“The debate is over” – InsurTech is here to stay

“The debate is over” – InsurTech is here to stay

Oct 16, 2018

Global InsurTech specialist Aquarium Software has welcomed a recent Capgemini report, which confirms what Aquarium and other techs have been saying for some time – that growing numbers of insurers now see tech as the key catalyst for future innovation. The need for a competitive edge in a fast-changing marketplace is leading a once straight-laced sector to throw off traditional insurance industry conservatism.

Next generation software is allowing policy providers and consumers alike to reap the benefits.

The DevOps software delivery approach allows new products to be brought to market quickly and coupled with the delivery of an array of competitive advantages, such as reduced overheads and enhanced fraud detection, tech is now demonstrating it can deliver the sort of customer trust that will underpin the insurance sector’s growth for years to come.

“Tellingly, 96 percent of insurers are now planning to collaborate with InsurTechs to streamline services and provide a superior customer journey to consumers who connect so much of their lives via smartphone,” said Aquarium Software Director, Mark Colonnese.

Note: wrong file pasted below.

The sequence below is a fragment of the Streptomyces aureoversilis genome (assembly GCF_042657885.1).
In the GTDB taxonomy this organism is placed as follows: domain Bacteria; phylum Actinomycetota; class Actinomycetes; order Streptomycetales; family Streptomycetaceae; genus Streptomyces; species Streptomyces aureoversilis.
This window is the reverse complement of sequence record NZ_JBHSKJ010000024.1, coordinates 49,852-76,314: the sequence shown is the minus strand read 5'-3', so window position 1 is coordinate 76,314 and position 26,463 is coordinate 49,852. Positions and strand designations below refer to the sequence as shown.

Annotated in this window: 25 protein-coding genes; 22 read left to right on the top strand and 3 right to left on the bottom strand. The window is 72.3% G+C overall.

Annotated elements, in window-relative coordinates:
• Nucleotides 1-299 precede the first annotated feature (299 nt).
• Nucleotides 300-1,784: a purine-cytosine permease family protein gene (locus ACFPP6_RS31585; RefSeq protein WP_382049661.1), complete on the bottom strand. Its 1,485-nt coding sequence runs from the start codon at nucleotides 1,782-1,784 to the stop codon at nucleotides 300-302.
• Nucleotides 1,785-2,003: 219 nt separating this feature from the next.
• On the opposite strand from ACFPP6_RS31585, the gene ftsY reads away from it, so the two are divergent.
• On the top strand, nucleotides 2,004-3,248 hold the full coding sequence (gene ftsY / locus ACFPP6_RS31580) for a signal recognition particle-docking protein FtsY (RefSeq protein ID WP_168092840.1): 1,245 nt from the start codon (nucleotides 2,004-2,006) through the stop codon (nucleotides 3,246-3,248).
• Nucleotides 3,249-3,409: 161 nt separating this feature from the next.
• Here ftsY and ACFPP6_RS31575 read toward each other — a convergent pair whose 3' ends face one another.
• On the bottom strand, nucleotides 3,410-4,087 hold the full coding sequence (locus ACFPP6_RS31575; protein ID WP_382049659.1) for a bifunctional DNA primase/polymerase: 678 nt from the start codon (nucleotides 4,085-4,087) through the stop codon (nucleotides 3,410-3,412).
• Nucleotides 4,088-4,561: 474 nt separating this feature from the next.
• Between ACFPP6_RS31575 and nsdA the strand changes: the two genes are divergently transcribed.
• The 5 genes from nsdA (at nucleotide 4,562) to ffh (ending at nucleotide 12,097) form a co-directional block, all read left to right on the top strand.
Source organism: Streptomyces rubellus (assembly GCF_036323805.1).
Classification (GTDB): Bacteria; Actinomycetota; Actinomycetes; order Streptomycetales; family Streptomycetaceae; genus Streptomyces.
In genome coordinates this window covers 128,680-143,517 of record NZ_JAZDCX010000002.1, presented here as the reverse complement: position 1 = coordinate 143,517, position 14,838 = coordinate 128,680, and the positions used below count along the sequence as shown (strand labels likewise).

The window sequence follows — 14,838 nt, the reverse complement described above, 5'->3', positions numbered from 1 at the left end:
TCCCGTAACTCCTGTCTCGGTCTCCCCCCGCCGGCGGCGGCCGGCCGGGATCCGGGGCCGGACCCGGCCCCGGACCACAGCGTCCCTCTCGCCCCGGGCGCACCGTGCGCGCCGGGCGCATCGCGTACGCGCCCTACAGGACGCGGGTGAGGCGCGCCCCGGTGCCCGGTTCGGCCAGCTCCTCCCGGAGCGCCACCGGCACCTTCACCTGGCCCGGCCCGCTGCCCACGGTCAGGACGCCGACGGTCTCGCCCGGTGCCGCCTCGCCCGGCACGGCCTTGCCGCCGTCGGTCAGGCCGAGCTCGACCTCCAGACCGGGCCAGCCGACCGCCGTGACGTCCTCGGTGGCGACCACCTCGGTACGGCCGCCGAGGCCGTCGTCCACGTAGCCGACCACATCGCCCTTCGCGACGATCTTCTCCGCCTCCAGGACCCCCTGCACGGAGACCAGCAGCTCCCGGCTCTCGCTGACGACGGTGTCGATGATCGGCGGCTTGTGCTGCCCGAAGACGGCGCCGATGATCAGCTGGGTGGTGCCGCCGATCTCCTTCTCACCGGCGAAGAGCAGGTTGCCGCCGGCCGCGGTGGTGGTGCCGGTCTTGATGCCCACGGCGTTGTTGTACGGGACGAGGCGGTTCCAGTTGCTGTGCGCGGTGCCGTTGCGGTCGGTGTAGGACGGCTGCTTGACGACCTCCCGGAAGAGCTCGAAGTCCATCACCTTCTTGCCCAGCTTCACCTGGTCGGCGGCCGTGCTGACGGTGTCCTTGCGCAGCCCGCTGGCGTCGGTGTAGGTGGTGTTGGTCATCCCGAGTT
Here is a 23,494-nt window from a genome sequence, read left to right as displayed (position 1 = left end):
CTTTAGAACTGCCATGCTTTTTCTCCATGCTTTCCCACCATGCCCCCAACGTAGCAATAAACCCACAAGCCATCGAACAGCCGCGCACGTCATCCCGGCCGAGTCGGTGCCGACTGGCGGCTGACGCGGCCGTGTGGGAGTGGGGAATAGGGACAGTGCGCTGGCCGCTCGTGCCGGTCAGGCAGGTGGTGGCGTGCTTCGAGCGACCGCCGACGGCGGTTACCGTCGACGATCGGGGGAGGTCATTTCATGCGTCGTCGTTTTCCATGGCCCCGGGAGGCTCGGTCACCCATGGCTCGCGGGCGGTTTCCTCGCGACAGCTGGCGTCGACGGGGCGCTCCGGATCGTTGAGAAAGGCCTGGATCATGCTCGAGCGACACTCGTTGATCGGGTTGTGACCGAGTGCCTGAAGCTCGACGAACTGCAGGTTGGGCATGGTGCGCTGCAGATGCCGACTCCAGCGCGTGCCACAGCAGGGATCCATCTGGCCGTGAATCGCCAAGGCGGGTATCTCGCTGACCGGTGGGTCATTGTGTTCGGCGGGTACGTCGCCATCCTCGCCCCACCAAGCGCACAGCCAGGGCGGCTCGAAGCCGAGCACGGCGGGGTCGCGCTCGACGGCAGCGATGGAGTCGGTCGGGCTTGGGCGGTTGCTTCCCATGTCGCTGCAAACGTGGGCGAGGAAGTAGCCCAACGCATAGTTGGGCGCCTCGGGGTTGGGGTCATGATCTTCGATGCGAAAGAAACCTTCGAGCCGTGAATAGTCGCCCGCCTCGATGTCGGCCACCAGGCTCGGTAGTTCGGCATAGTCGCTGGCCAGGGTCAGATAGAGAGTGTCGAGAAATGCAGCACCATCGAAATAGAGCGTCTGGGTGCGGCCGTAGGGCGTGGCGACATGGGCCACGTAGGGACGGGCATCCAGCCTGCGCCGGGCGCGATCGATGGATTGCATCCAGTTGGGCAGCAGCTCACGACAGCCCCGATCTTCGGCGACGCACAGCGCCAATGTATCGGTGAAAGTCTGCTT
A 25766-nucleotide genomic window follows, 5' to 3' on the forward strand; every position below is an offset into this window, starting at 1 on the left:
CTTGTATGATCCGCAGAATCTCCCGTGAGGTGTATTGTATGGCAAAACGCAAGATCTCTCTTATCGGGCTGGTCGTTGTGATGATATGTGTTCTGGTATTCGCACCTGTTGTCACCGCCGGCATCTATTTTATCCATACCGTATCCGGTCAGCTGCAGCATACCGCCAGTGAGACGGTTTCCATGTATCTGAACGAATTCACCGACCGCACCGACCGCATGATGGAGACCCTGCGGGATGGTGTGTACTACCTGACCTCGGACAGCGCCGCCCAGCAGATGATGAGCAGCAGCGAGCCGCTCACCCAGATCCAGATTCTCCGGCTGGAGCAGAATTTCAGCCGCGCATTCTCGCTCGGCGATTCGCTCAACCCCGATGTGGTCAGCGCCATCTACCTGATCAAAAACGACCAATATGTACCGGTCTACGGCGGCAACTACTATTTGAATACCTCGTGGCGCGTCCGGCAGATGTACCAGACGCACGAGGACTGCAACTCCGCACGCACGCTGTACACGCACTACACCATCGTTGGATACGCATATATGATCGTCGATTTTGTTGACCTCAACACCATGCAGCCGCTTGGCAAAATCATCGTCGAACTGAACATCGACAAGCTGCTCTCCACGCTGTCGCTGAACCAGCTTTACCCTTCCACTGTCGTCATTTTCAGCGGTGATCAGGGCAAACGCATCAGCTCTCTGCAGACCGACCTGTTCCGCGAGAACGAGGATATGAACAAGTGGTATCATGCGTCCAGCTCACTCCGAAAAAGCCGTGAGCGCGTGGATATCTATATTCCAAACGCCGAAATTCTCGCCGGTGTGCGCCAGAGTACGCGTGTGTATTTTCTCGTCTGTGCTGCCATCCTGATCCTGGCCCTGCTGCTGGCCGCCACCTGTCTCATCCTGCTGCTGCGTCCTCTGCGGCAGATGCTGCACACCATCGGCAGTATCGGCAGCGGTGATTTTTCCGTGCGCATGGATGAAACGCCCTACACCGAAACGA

“This ties in with what we at Aquarium are finding. Scepticism of the value of tech is no longer a serious barrier.

We agree with the report that the debate is now over – InsurTech is here to stay.

They only remaining questions are how far can InsurTech take the market, and how fast?” added Mark.

There have been concerns that adoption of unproven tech would see an increase in costs for no reward and at a price that consumers would ultimately be unwilling to pay.

However, in a further twist, a YouGov poll commissioned by Aquarium into travel insurance found 70 per cent would be happy if travel insurance cost more – if they had corresponding reassurance that everything they needed covering was included.

“Consumers want enhanced services and seem ready to pay for them. The industry now has a means to deliver, without sacrificing profitability or popularity,” concluded Colonnese.